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Feud for Thought

The Last Five Years is the end-all of breakup musicals


Two-thirds of the way through The Last Five Years, the 80-minute, no-intermission musical that is receiving its local premiere in the Emerson Studio Theatre by the Repertory Theatre of St. Louis, something highly unusual begins to happen: Thought becomes palpable. You can actually feel the audience thinking.

They're thinking about Jamie, the college student whose meteoric rise as a novelist sours his budding relationship with Kathy, a struggling young actress for whom success is more elusive. The audience is fervently asking why Jamie is so self-consumed and why Kathy can't control her wasteful insecurities. "No one will understand," Jamie sings as the show begins its decrescendo. But judging from the energy that emanated from the intensely involved opening-night audience, this is a story that too many people understand only too well.

All writers draw on personal experiences, but The Last Five Years somehow goes deeper than that. For Jason Robert Brown, creating this two-character musical provided a purging of his own past, a catharsis for the missteps in his own marriage. Sure, there's been some dissembling (Jamie is an author, not a composer), but there's no self-indulgence here, no self-justification. On the contrary, the piece is artful. The glorious score -- tender, sad, sensitive, playful and compulsively melodic -- is destined to find a permanent niche in the American musical-theater library.

The evening begins at the end. Kathy is alone with her demons. She blames Jamie for the dissolution of a marriage that, to her way of thinking, died only because he decreed it so. But as soon as Jamie appears, the time frame leaps back five years to their first date, and we meet a young man obsessed with the notion of loving someone like Kathy. For the next fourteen songs (dialogue is incidental; the show is almost completely sung), the plot tinkers with time: Jamie springs forward five years to inevitable carnage; Kathy reverses the story as she works her way back to the hope and promise of that wondrous first date. The only time the two characters intersect is on their wedding day.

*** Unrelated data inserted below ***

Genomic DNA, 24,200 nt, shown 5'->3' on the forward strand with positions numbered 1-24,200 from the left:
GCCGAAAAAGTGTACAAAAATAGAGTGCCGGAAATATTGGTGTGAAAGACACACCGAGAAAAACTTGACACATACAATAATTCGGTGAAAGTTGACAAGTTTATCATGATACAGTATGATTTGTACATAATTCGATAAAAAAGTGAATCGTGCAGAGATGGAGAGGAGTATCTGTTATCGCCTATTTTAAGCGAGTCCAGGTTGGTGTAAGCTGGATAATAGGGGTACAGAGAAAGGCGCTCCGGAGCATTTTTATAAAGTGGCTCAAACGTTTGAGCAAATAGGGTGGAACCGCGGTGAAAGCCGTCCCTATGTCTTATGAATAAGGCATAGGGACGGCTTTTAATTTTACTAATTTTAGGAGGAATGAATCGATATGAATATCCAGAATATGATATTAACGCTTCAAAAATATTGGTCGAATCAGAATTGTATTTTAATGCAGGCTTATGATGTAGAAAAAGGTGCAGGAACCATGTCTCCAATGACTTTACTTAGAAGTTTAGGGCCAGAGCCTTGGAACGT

Though their doomed story is muddied by false hopes, missed opportunities and imagined slights, the production itself is a miracle of direct simplicity. There's no amplification; instead we hear two pure voices beautifully supported by cello (Natasha Rubinstein), violin (Adrian Walker) and piano (musical director David Geist, who also deserves thanks for the witty orchestrations). Under the consummate direction of John Ruocco, the evening is perfectly calibrated to the intimate studio space.

Ruocco has not rendered a replica of the 1992 off-Broadway edition. From beginning to end (or end to beginning), the entire show has been reconceived; everything here is new. The clean, spare scenic design by Narelle Sissons amounts to little more than a long roll of photo paper (as if to suggest that these musical vignettes are snapshots from the past). The ultimate effect is a staging as innocent and pristine as if the musical were being performed in Eden.

As Jamie, Anthony Holds excels in his most challenging moments. "The Schmuel Song," in which Jamie concocts an elaborate and somewhat dense story in order to give Kathy her Christmas gift, is the show's toughest piece, but Holds attacks it head-on. He's also not put off by the fact that Jamie becomes increasingly unsympathetic as the evening progresses. To the contrary, Holds manages to find an almost serene dignity in self-destruction.

Although Kathy is often garbed in bland beiges, Kate Baldwin brings an array of colors to her wrenching portrayal. An unthinking tug at her sweater, a quick sip of wine, can tell us all we need to know about Kathy's precarious condition. The actress delivers wonderful surprises all night long. (Watch how she holds the final note on the lyric "Then he smiles" long enough to draw an imaginary happy face with her foot.) Baldwin's primly bravura performance is defined by humor, humanity and unfathomable hurt.

It's possible that not everyone will tap into every single thing that's happening onstage. (It's not all that clear, for instance, that in one scene the set's sole chair is being used as a rowboat in Central Park.) But the occasional confusions pass quickly; what lingers is the overwhelming sense that The Last Five Years is a unique and fascinating theater experiment. As staged by the Studio Rep, this minimalist musical is a large-scale triumph.